Sep 16, 2019 rated it it was amazing  ·  review of another edition
Quaint, Simple, Story

This story started slowly, but kept getting better and better. I loved it and would strongly recommend it to everyone.
Mfonemana Uduak
Nov 30, 2018 rated it really liked it
Ah, the good old days of good simple fantasy. This book took me back to the first time I saw fantasy. The thrill of simplicity. I loved it.
Sep 17, 2016 rated it really liked it
This book, down to its core is a message directed at younger audiences. You have to see that in picking it up; otherwise the nature of the story, kind of like an animated kid’s movie, will be lost. Its plot is deceptively simple, with predictable characters that behave in ways we’ve all seen in other books and movies. Moving past that though, the author uses these characters and plot to delicately weave home a message about bullying and the bullying cycle- starting from the home life, to the sch ...more
Nicolette Hale
Apr 26, 2019 rated it it was amazing  ·  review of another edition
Beautiful, flowing feel good book

From the first paragraph, I knew I would like this book. It takes you on a gentle ride where the wrongs of the world are made right. The writing is superb, there are no hard stops in the story, but a flowing continuation of one thought or action to the next. Clean, wholesome, darling! Truly, I enjoyed every word!
Jun 12, 2015 rated it really liked it
I received this book in exchange for an honest review.

I want to preface this with saying this was a very good book. I enjoyed reading it. That being said, it is not a fast paced book. It is not a book that is all action and adventure. It's a beautifully written book about a boy and his birds. I think that young readers will love this book.

I felt sorry for Roy through out this whole book. I am a social worker and all I could think about is that this poor boy is being neglected. My heart reached o
Kelly Wittmann
Oct 14, 2018 rated it it was amazing
I devoured this wonderful middle-grade novel in less than 24 hours, and I loved it, though (or perhaps because) it turned out to be far more challenging than I originally thought it would be. Deeper. More profound. Touching on topics such as bullying, intellectual disabilities, illegitimacy, and parents in the prison system, it couldn't be more contemporary, yet it somehow has that old-fashioned feel so beloved by most fantasy readers. The bright colors of protagonist Roy Nuttersley's garden are ...more
Patrick Hodges
Apr 19, 2015 rated it it was amazing
Eleven-year-old Roy Nuttersley has the worst of both worlds. He lives under the same roof as his two loathsome parents who do nothing but abuse each other and ignore him. He goes to school only to be tortured by Harry Hodges, the school bully. The only solace he has is the kinship he feels with the birdlife of London, and the construction of the houses that he gratefully hangs in the trees for them. And the birds are grateful.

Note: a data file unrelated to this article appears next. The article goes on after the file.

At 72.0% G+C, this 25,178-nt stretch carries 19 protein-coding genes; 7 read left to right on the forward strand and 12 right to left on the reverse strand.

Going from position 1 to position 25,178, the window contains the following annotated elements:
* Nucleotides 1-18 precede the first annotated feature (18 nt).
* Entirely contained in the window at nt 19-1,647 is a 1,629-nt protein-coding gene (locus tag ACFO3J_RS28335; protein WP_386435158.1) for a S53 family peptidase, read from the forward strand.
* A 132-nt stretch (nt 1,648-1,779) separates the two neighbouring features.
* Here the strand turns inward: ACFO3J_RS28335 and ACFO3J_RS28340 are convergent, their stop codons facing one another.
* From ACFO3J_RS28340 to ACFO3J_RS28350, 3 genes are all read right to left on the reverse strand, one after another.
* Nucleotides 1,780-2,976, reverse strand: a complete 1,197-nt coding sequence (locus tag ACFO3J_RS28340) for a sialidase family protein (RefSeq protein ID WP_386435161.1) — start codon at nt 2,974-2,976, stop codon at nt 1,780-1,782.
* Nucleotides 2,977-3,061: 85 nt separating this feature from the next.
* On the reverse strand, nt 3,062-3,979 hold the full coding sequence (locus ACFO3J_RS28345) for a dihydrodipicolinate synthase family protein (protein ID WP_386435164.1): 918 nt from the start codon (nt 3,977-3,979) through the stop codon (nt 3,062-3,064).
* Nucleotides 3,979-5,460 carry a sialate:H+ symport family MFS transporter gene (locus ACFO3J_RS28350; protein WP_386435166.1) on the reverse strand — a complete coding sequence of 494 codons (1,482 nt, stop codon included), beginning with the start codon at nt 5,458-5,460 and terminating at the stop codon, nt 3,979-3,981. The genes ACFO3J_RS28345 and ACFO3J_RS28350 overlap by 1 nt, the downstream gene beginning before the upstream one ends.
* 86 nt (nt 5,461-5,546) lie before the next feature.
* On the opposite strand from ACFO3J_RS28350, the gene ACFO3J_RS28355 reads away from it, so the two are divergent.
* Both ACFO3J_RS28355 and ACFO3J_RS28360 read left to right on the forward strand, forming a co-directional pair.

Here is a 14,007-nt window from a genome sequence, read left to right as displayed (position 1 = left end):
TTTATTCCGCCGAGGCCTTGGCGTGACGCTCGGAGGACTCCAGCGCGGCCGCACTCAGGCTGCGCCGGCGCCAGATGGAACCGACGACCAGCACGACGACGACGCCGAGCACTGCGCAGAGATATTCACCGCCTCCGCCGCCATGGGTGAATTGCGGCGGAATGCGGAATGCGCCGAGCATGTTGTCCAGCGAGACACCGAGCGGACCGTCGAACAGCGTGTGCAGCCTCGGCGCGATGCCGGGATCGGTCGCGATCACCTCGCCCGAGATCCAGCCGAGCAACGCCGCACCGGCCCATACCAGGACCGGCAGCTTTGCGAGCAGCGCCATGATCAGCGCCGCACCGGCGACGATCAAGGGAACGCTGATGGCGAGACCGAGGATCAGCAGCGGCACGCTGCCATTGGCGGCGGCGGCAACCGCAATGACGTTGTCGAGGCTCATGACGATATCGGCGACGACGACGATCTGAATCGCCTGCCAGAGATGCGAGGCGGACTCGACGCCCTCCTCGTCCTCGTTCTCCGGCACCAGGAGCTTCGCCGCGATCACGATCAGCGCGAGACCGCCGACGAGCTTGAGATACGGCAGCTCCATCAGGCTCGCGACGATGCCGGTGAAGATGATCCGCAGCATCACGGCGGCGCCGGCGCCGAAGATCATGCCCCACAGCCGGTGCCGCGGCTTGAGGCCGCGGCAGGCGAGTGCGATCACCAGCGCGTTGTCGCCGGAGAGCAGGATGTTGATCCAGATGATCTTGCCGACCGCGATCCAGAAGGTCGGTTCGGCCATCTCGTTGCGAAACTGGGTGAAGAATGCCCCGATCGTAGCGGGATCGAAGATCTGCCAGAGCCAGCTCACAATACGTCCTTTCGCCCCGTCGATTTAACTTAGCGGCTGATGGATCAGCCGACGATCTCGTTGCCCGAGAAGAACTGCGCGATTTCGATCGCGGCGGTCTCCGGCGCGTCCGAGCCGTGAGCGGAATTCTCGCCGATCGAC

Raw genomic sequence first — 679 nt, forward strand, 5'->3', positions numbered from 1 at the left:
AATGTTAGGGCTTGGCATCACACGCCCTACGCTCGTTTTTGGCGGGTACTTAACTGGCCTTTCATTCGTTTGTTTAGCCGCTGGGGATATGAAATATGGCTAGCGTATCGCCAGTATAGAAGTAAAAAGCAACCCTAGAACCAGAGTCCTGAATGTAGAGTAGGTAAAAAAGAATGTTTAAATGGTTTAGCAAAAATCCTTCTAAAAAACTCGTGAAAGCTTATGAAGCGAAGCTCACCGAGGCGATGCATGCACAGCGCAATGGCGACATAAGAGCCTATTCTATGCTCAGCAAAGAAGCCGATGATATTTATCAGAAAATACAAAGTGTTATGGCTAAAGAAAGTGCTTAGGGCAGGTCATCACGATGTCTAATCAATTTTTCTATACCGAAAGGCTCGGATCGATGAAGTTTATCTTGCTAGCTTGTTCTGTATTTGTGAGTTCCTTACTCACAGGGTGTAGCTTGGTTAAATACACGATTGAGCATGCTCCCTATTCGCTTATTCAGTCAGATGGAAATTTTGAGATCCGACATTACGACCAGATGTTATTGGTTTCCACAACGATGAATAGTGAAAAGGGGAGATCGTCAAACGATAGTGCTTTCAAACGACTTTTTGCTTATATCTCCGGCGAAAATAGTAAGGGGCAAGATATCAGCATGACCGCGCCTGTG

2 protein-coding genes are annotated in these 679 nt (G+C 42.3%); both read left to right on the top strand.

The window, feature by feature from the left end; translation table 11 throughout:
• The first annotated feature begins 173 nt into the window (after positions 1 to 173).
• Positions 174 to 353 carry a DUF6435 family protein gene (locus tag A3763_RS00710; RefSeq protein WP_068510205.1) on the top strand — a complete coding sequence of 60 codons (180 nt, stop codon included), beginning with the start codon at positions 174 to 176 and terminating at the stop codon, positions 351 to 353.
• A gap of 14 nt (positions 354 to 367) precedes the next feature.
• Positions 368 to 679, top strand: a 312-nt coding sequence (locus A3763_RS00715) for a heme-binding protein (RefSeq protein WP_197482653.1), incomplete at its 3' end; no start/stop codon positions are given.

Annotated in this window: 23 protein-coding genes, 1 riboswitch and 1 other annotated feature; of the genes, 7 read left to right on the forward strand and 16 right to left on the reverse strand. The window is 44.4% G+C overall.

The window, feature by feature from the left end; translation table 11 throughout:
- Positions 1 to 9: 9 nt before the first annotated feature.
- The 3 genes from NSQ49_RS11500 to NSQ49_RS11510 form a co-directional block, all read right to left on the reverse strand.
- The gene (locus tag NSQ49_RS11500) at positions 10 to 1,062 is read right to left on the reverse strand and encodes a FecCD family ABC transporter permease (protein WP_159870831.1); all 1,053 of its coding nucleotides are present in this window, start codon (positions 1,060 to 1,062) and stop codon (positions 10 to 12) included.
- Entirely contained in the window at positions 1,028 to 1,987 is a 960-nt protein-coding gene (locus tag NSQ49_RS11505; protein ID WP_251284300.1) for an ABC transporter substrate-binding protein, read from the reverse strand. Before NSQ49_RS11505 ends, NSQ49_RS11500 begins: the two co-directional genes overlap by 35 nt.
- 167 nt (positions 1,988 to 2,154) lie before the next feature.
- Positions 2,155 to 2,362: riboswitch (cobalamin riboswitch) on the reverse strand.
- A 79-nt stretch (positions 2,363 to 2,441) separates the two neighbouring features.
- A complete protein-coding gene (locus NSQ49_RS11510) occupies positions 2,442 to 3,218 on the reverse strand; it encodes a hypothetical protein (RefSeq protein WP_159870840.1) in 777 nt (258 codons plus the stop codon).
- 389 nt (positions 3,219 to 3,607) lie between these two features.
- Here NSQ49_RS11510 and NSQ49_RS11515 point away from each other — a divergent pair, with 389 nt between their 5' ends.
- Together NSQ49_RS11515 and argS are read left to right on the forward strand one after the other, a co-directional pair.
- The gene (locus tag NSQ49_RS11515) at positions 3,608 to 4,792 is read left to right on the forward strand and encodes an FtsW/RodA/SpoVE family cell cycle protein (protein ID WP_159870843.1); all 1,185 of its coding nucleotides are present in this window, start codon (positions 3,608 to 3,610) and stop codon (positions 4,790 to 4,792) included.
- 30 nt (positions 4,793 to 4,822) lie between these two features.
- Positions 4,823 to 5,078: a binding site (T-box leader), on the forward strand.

In fact, the birds are so grateful that they decide, en masse, to help
Sep 15, 2016 rated it it was amazing
This is an excellent middle-grade book that tackles subjects such as bullying and dysfunctional families in an authentic and tender way. Rather than making Harry, Roy’s tormentor, an emotionless and impersonal bully, it delves into the reasons for his bullying, namely his feelings of inadequacy and abandonment. It paints both Roy and Harry in a sympathetic light, making them likeable and complex as characters. The magical realism that’s implanted in the form of anthropomorphic birds adds an enga ...more
Boundless Book Reviews
Roy has been bullied and living with parents that argue constantly. That pay no attention to him. I felt sorry for Roy. He finds solace in the blackbirds.

The Blackbirds are able to realize how mean his bully, Harry Hodges is. They want to help Roy.

This was an interesting read. One, that has a lesson to tell. The author is a good writer and the flow is good. This would be a perfect book to read to a child or even those at the age of Young Adult....Lissa

Aug 04, 2015 rated it it was ok
I got this book in exchange for a review.

I feel like I'm on the opposite side here. I first started book and was highly confused. It seemed to have an amazing premise, but I didn't understand. Birds talking to each other. They plan to get birdseed? Um...okay?

The story wasn't very interesting, and the characters were a bit dull. I was highly confused to why the birds were adamantly fighting for this little boy who had birdseed. Aren't there other people who put out feeders? I just didn't get it.
T.R. Robinson
Jul 24, 2017 rated it really liked it  ·  review of another edition
The story contains a vast mixture of emotions and experiences and does an excellent job of showing how bad parenting may impact upon a child. The reader is given a sense of; how a child may feel; how they will try to find ways for dealing with their situation; the sorrow they experience when little comforts are destroyed or removed by the very people they are doing their best to cope with. The reader cannot help sympathising with the protagonist;

Complete review may be read at: https://trrobinson
Sep 24, 2016 rated it liked it
A sweet middle grade novel that deals with difficult topics like bullying and abusive parents. I felt that it was fairly underdeveloped though. There are a lot of aspects of the plot and some of the characters that aren't fully explained and the ending felt very rushed and left a lot of loose ends. I could definitely see someone in the age range of the main characters (10-12), or even a little bit younger depending on their reading level, enjoying this book quite a bit though. ...more